What's the Difference Between WiFi and Fixed Wireless Connections?
Fixed wireless internet covers 51% of the United States. While fixed wireless internet shares some similarities to WiFi in its usage it achieves the result with different technology.
If you’re wondering what’s the difference between WiFi and fixed wireless internet read this guide and we will break down everything you need to know.
What is WiFi?
WiFi is a technology that transmits data from your router to your devices such as your laptop, mobile phone, TV, and tablet. WiFi without internet service at your home won’t do anything.
Your WiFi signal is local, which means it's under your control.
Usually, a WiFi is set up around a home or a business. WiFi uses your internet service from an ISP to connect your devices to the internet. Be cautious when choosing a WiFi connection and only connect to a WiFi that you know and trust.
Is WiFi The Same as The Internet?
There is a lot of confusion around the WiFi and the internet. Most people connect to the internet via WiFi so they come to equate WiFi with the internet. Internet service has to be in place before WiFi for your WiFi connection to work.
A WiFi router is connected directly to your internet source. It then takes that internet connection and allows devices to access it wirelessly by using the WiFi signal. In addition to cable internet service, there is also wireless internet service but wireless internet service isn’t the same thing as WiFi.
What is Fixed Wireless?
Internet that is delivered via radio signals to a specific senor is known as a fixed point wireless internet. This is the best source of home internet for rural areas because it is delivered wirelessly unlike cable internet service.
If your part of the country does not have access to fiber running to your community you may be left with limited options for internet service.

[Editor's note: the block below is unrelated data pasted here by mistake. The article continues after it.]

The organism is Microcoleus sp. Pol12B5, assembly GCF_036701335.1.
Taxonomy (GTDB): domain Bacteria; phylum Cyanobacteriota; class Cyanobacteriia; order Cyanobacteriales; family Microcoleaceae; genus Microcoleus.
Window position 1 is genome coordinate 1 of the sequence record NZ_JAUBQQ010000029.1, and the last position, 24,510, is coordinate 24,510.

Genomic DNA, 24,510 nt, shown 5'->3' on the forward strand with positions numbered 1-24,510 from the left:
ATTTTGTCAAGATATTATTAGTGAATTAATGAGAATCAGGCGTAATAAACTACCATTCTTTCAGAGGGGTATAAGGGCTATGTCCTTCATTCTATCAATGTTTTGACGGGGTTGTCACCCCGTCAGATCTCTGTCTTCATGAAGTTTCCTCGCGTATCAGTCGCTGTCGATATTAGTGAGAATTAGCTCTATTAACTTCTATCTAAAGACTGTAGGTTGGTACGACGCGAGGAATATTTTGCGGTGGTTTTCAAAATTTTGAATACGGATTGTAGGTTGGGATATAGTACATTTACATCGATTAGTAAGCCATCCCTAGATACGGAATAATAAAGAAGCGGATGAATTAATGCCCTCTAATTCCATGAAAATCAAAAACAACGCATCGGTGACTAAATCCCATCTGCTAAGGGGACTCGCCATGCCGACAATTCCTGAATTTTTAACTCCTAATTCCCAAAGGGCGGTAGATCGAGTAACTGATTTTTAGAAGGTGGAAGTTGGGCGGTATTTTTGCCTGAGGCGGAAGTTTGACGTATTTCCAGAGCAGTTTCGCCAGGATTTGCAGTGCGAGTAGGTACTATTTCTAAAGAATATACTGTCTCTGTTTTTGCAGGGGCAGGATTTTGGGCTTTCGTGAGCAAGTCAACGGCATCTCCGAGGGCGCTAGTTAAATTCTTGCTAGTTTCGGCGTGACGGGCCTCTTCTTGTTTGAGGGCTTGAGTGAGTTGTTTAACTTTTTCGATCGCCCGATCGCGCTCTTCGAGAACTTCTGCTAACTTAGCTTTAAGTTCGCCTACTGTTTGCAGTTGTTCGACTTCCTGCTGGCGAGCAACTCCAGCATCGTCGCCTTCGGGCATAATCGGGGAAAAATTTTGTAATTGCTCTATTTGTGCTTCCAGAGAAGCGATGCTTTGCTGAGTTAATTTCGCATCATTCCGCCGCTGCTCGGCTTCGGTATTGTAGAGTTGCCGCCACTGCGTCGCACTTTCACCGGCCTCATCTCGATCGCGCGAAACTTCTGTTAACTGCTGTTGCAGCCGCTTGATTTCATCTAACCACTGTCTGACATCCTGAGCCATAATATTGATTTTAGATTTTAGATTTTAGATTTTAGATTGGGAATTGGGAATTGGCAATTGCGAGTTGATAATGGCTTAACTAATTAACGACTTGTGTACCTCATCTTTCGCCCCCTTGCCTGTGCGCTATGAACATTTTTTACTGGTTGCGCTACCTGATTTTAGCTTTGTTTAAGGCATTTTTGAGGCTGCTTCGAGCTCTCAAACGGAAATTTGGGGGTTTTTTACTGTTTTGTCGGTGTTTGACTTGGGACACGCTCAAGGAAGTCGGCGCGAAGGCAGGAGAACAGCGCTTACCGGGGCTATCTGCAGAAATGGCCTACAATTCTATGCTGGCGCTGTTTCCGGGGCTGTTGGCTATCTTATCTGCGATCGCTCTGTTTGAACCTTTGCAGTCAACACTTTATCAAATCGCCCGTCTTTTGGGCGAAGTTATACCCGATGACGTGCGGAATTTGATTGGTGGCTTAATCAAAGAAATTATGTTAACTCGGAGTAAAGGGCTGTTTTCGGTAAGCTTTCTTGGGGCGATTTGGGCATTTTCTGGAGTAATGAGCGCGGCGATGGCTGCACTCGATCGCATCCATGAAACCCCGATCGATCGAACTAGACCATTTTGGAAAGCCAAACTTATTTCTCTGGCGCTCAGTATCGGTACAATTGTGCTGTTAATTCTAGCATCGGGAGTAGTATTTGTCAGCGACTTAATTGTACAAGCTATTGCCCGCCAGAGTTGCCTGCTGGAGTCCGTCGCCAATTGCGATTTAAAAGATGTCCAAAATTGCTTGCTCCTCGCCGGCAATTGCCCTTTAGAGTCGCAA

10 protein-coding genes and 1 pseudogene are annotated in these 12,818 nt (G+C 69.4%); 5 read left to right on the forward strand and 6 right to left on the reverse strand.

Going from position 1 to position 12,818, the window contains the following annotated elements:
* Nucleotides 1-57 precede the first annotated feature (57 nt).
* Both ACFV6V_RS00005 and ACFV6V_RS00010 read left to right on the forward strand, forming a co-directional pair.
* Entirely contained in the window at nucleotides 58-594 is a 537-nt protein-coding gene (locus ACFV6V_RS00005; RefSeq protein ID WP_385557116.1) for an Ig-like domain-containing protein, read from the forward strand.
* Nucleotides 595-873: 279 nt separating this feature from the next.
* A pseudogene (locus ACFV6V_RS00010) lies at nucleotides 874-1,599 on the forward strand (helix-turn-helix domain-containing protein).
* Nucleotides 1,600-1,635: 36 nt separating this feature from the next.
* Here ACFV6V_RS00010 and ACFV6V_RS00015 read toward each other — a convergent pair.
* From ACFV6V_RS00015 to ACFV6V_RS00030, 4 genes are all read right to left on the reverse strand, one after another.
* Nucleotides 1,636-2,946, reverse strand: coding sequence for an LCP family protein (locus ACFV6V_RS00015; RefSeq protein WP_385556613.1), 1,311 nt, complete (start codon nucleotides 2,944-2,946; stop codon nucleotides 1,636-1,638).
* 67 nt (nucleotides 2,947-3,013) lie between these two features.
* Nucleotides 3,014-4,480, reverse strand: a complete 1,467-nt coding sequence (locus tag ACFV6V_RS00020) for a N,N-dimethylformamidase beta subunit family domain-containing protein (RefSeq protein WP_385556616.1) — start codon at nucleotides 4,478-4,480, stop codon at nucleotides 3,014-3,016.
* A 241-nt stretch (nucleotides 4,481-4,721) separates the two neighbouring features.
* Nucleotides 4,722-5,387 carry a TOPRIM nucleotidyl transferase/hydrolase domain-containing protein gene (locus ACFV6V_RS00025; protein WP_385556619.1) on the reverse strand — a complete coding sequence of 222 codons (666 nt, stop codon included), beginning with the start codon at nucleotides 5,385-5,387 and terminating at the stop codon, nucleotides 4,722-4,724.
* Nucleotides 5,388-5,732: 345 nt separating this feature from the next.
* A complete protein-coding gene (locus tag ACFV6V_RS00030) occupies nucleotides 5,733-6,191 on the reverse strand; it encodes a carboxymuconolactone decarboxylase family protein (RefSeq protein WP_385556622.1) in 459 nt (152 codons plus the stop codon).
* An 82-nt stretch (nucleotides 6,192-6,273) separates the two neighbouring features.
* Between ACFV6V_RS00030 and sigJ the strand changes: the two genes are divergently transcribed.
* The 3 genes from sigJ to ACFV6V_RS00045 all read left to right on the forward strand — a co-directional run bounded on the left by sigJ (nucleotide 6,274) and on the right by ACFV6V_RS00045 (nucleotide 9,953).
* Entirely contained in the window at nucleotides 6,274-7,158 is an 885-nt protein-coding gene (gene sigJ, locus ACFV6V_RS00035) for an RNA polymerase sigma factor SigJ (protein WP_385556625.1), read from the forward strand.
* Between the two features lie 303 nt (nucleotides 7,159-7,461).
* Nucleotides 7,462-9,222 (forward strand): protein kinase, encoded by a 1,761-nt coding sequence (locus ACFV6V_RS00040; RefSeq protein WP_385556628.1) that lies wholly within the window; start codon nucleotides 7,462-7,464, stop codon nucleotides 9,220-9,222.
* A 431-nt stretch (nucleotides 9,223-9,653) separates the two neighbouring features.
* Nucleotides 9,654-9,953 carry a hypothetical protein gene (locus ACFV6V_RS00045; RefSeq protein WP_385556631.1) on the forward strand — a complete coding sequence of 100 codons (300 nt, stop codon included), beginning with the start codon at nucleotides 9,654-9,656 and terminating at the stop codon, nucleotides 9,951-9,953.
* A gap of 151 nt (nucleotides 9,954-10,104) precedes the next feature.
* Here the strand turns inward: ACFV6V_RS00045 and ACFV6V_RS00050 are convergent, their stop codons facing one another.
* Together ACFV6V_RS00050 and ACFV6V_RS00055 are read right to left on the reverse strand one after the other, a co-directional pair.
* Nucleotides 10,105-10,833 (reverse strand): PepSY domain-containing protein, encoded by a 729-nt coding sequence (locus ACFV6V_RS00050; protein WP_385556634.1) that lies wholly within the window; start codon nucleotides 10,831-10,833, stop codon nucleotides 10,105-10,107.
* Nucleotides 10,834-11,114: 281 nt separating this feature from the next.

A good choice for rural internet access is a fixed wireless internet. After you connect to the fixed point internet you will receive the same if not better service as other providers.
You can have fixed wireless internet service and WiFi working together. Both technologies used at the same time create our home network that provides internet connectivity for your home or business.
Technology must be installed to receive data through the near-line of sign wirelessly instead of running internet cables but this process is relatively simple. Many rural areas do not have the money to invest in internet infrastructure such as cables and fixed wireless internet gives these rural areas an advantage.
Fixed wireless internet can be installed virtually anywhere there is a tower available. If you live in a rural area often fixed wireless internet or satellite internet are your only two options. Out of the two fixed wireless internet is a much more reliable choice.
Fixed wireless is a great choice for rural communities across Essex County Ontario.
How Does Fixed Wireless Work?
Customers who use fixed wireless internet are stationary. This allows a fixed wireless connection to focus in on one location like a magnifying glass making a beam of the internet that can be stronger than an omnidirectional; broadcast such as AM or FM radio.